Why didn’t they put in the right size sewers to start with, so they wouldn’t have to rip up our street now?
Think of the sewer system as a tree growing over time. The sewer “tree” kept growing, but the “trunk” pipe was still the same size as it was originally. A larger trunk pipe needs to be installed to carry the increased amount of sewage that needs to fit through it.
Originally, the tree wasn’t expected to get as large as it has grown (and will continue to grow). The pipe was sized for how large the tree was anticipated to grow. Since the tree is serving more homes than anticipated, the sewer pipe needs to be made larger. If larger pipes are not installed, the sewage will back-up onto the ground or into homes.
When the “trunk” sewer was built, designers estimated how much flow would come to that pipe. Best available data was use to estimate growth in the number of homes and businesses that would send sewage to that pipe. However, things do not always grow the way you might expect. More homes and/or businesses than expected may be built. Also, over time the sewer pipes age, and as a result cracks and breaks develop. This lets groundwater seep in so the amount of flow increases.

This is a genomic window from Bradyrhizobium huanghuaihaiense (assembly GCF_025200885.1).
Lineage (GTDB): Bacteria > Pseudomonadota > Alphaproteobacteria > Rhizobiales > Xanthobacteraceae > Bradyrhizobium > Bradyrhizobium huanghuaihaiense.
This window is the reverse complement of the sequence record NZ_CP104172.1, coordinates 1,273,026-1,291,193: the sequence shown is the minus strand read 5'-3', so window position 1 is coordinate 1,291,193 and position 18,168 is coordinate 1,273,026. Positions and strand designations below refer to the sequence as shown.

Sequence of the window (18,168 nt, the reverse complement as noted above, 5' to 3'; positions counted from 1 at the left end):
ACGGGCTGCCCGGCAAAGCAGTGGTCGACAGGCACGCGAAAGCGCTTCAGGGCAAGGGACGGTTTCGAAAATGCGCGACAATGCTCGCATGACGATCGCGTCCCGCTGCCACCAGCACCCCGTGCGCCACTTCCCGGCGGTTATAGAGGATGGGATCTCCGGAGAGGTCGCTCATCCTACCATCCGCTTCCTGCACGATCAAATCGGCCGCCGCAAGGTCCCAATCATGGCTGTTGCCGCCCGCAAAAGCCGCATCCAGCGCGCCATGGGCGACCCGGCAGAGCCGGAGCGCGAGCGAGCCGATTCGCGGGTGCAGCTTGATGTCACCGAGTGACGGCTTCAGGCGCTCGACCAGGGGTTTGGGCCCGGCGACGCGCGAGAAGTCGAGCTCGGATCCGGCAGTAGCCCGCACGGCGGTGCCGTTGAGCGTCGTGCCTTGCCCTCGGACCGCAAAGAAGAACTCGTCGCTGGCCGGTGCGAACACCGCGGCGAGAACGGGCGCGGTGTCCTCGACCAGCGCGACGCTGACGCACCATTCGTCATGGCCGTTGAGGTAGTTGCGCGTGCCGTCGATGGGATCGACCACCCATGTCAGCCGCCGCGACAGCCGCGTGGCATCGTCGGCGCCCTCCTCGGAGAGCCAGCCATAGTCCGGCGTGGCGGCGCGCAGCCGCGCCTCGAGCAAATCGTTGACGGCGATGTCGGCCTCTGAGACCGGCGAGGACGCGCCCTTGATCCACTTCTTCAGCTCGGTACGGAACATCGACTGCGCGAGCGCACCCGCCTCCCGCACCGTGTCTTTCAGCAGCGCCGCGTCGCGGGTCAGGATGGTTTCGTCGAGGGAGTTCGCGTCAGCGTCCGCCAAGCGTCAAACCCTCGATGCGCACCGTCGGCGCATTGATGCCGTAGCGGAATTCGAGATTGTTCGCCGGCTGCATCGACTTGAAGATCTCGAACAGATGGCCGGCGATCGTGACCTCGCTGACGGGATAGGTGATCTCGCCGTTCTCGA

Sometimes a pump station is added that sends sewage to an area. Thus, a whole new area is being served that was not in the original growth plan. You could think of this as a new branch added to the tree. As a result, more flow is now in this sewer than was anticipated originally. Thus, larger sewer pipes need to be installed so that the increased sewage flow can get through it.
If we don’t enlarge these sewer pipes, sewage will overflow out of the system. The sewage will take the path of least resistance, and end up in our streets, streams or maybe even our basements.
More Sanitary Sewer Information